Do percussionists still play xylophone solos?


Or is it all marimba these days?

I grew up with the xylophone. Nearly every band rehearsal room had one in some state or another. Resonator tubes leaning against the wall with the other sections hidden under piles of music or even complete in the far corner of the band room covered in posters and cases invariably used as a table. The three, or sometimes three and a half, octave rickety framed wooden noted instrument was an integral part of my musical education in brass bands.

It took a few years for me to understand why most of these instruments sounded so bad with the band. It was not until I took an interest in their construction, and looked underneath the notes, that I found the reason for the obvious tuning discrepancies with the brass instruments. Many of the xylophones I played were in HP, not bought on the never never but in high pitch. High pitch was a common tuning standard in the brass bands up until the 1960s (nearly a semitone above the standard orchestral [A440] tuning) but unfortunately it was not a full semitone different so even by reorganising the notes on the instrument it sounded too flat to the 1970s brass band that had changed to a standardised pitch or very obviously out of tune if left as manufactured.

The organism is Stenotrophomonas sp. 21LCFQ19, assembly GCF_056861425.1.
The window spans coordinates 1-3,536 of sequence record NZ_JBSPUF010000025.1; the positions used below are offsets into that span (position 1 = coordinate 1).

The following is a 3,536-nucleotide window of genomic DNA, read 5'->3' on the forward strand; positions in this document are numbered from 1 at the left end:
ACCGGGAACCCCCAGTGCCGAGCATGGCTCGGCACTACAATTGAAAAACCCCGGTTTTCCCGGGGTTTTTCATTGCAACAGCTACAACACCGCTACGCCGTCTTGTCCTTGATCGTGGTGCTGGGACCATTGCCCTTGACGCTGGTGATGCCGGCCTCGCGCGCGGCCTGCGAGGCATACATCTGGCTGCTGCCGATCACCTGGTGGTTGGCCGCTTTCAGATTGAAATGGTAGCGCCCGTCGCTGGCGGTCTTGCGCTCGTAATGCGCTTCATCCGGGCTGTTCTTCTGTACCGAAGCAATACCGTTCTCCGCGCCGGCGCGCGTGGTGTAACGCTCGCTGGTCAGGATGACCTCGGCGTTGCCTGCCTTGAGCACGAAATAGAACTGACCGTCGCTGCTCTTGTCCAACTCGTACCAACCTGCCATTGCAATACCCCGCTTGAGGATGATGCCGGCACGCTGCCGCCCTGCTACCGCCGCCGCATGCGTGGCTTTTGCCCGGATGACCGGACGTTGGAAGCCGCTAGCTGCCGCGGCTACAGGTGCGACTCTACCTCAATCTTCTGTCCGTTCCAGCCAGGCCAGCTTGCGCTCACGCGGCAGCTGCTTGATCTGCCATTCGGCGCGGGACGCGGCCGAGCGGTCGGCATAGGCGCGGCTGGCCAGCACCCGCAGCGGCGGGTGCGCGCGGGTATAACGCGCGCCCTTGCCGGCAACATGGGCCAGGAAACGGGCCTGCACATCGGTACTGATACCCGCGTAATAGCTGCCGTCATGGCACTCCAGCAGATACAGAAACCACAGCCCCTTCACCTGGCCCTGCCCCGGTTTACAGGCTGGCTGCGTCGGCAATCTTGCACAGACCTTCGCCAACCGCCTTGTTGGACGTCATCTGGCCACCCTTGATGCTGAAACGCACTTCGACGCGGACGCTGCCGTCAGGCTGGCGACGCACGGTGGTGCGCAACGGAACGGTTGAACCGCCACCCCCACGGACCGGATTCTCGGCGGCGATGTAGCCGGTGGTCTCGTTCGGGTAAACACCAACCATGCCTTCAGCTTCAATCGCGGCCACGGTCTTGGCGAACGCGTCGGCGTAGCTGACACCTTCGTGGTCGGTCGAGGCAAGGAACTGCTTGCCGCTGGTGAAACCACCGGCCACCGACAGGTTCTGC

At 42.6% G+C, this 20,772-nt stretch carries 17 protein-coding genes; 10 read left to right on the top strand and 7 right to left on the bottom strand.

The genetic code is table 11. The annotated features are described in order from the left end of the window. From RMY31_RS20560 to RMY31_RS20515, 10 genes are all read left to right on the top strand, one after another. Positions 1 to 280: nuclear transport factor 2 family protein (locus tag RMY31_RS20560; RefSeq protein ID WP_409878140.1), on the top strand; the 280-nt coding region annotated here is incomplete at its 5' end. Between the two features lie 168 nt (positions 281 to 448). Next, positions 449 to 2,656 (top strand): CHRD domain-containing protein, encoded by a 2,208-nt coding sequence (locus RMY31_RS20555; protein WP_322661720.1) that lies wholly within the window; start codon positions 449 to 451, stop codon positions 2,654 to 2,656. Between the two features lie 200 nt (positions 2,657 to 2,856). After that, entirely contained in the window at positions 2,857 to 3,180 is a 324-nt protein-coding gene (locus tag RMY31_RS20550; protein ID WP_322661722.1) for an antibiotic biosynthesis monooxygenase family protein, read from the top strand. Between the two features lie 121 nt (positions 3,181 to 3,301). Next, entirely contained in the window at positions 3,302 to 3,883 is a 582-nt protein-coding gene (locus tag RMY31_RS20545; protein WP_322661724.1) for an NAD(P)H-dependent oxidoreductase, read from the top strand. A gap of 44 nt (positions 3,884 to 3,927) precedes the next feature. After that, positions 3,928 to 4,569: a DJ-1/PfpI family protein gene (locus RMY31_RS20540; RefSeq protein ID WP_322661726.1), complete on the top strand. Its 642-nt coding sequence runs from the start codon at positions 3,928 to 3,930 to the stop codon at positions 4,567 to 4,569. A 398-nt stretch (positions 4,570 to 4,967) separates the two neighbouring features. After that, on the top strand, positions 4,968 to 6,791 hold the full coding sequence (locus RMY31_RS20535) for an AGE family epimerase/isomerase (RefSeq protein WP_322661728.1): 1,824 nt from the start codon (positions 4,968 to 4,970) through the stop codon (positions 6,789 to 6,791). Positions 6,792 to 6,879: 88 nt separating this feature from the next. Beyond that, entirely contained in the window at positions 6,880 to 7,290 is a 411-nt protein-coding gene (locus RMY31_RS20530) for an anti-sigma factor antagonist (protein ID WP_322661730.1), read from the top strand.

This was the instrument I learnt on, got to grips with the distances between notes and mastered the target practice. It was very rare to see a xylophone being performed as a solo instrument although Patrick Moore (writer, television presenter and amateur astronomer) was sometimes featured on the BBC performing one of his solos. Representative clip of the style from an early Children In Need special with the brilliant Deryck Guyler on another neglected percussion setup the washboard and pans.